Study charts how north Africa’s climate changed 5,000 years ago

Climate tipping points can either result from a slow but linear development, or can "flicker" between two stable climatic states that alternate before a final, permanent transition occurs, finds a new study featuring a UCL researcher.

The study, published in Nature Communications, confirms this alternating transition for the end of the African Humid Period, a time between about 14,000 and 5,000 years ago when northern Africa was much wetter, as it shifted to the pronounced aridity that is typical today.

The researchers analysed several sediment cores measuring up to 280 metres from the Chew Bahir Basin in southern Ethiopia, which act as a record of 620,000 years of East African climate history. The results show that at the end of the African Humid Period, intense dry and wet events alternated regularly over a period of around 1,000 years before a dry climate prevailed around 5,000 years ago. The researchers hope that a better understanding of the various tipping points and their typical early warning signals could prove helpful for further climate change research and modelling.

The transition from the African Humid Period (AHP) to dry conditions in North Africa is the clearest example of climate tipping points in recent geological history. Tipping points occur when small perturbations trigger a large, non-linear response in the system and shift the climate to a different future state, usually with dramatic consequences for the biosphere. That was also the case in North Africa, where the grasslands, forests, and lakes favoured by humans disappeared, causing them to retreat to areas like the mountains, oases, and the Nile Delta.

This development is of particular relevance for researchers in part because it is an impressive example of how quickly and extensively climate change can affect human societies.

Co-author Professor Mark Maslin (UCL Geography) said: "Understanding the mechanisms underlying these environmental tipping points is more important than ever as our planet is facing unprecedented changes because of climate change. Learning how northern Africa shifted from a lush grassland to an arid desert could help us predict what other kind of environmental changes we might be in store for in the future."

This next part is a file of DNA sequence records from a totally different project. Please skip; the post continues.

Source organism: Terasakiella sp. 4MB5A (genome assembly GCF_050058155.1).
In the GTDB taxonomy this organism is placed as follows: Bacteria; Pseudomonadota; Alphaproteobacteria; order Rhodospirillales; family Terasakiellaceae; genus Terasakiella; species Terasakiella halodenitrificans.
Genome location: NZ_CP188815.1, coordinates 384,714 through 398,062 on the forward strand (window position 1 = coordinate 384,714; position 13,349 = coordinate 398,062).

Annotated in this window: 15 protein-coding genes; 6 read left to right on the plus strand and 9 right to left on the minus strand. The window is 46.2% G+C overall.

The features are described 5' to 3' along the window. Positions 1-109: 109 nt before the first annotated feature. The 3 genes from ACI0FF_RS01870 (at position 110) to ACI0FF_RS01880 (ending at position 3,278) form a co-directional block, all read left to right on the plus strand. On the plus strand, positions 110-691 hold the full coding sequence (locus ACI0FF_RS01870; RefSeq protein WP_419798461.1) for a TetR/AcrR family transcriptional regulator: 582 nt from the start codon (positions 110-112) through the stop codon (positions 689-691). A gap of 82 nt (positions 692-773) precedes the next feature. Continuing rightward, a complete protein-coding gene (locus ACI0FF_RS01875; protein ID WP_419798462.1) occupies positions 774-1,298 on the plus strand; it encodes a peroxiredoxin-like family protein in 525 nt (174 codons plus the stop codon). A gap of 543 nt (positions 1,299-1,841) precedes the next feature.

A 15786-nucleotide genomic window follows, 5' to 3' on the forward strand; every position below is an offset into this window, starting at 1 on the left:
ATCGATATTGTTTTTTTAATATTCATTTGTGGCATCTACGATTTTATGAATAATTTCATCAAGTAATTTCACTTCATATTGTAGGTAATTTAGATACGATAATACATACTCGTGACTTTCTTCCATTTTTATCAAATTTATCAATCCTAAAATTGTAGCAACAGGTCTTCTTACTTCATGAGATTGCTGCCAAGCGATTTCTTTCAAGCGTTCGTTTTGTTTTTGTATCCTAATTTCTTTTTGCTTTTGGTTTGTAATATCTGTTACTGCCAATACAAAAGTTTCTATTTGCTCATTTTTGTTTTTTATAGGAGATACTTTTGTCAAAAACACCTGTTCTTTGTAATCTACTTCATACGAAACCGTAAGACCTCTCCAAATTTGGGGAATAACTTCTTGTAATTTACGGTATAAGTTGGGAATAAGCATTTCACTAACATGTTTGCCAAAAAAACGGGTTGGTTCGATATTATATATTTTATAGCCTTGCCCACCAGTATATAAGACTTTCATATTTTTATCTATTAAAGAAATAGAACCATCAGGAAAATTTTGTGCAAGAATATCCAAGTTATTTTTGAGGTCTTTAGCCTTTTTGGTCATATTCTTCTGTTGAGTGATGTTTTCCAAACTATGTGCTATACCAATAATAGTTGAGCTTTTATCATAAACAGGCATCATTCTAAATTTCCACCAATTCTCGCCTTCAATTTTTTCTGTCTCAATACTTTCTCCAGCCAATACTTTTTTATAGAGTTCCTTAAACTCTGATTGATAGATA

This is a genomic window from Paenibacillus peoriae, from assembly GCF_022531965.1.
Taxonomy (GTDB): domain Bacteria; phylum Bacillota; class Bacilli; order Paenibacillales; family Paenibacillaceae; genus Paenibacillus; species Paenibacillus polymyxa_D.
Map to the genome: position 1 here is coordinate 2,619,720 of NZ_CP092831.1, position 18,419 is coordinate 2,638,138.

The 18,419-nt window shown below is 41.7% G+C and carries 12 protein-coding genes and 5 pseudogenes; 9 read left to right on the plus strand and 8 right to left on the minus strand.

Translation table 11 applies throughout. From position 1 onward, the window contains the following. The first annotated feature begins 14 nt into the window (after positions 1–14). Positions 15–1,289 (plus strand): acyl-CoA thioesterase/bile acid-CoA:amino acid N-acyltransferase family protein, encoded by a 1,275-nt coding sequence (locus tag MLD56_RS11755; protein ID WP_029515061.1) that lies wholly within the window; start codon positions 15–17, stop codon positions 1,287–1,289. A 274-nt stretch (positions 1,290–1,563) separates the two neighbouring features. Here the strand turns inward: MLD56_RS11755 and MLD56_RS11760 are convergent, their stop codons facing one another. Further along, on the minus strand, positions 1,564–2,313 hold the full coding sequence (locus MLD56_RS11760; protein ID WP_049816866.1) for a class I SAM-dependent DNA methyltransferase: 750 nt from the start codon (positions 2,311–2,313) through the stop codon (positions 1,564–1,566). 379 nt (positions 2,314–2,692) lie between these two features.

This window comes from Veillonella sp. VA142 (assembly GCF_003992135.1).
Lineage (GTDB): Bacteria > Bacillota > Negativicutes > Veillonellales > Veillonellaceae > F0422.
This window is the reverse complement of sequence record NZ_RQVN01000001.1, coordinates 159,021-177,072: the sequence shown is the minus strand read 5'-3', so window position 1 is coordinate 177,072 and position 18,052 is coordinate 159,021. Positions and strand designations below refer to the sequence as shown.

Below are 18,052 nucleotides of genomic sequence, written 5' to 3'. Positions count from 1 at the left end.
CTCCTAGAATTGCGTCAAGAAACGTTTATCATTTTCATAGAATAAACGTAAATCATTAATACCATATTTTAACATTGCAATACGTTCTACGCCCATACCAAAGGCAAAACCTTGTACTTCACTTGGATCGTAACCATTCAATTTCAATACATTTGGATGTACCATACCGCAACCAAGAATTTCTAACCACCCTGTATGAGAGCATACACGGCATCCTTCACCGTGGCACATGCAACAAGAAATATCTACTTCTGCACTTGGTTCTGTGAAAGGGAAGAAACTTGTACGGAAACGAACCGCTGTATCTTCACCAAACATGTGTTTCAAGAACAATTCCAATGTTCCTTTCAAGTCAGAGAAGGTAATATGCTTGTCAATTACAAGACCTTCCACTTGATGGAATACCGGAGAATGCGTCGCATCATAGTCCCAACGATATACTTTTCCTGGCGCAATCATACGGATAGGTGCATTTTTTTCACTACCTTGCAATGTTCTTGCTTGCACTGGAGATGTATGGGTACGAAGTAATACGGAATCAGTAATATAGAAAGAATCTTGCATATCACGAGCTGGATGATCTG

Climate researchers have identified two main types of tipping points. With the first type, processes slow at an increasing rate and the climate has a hard time recovering from disturbances until a transition occurs. The second type is characterised by a flickering between stable humid and dry climates that occurs shortly before the transition.

Lead author Professor Martin H. Trauth at the University of Potsdam said: "The two types of tipping points differ with regard to the early warning signals that can be used to recognise them. Researching and better understanding them is important if we want to be able to predict possible future climate tipping points caused by humans.

"While the slowdown seen in the first type of tipping point leads to a decrease in variability, autocorrelation, and skewness, the flickering in the second type leads to the exact opposite - and, in some cases, to the impending tipping point not being recognised."

The researchers analysed lake sediments obtained by means of scientific deep drilling in the Chew Bahir Basin, a former freshwater lake in eastern Africa.

Co-author Dr Verena Förster-Indenhuck from the University of Cologne said: "For the current study, six shorter (9 to 17 metres) and two long (292 metres) drill cores were evaluated, which can be used to reconstruct the past 620,000 years of climate history in the region."

Professor Trauth added: "At the end of the AHP, we observed at least 14 dry events in the short cores from Chew Bahir, each of which lasted 20-80 years and recurred at intervals of 160±40 years. Later in the transitional phase, starting in 6,000 BC, seven wet events occurred in addition to the dry events, which were of a similar duration and frequency. These high-frequency, extreme wet-dry events represent a pronounced ’climate flickering’ that can be simulated in climate models and can also be observed in earlier climate transitions in the environmental records from Chew Bahir. This indicates that transitions with flickering are characteristic of this region."

The fact that very similar transitions can also be found in the older sections of the sediment cores also supports this. In particular, another changeover from humid to dry climate around 379,000 years ago looks like a perfect copy of the transition at the end of the African Humid Period.

Co-author Professor Stefanie Kaboth-Bahr of Freie Universität Berlin said: "This is interesting because this transition was natural, so to speak, as it occurred at a time when human influence on the environment was negligible."

Some researchers have argued that the climatic shift in northern Africa may have been caused by human activity, but this research suggests otherwise. Conversely, people in the region were undoubtedly affected by the climate tipping: the traces of settlement in the Nile valley at the end of the African Humid Period attract millions of tourists to the region every year.

The project brought together researchers from UCL and the Universities of Cologne, Potsdam, Aberystwyth and Addis Ababa, and was supported by the German Research Foundation (DFG).

Mike Lucibella

  • E: m.lucibella [at] ucl.ac.uk
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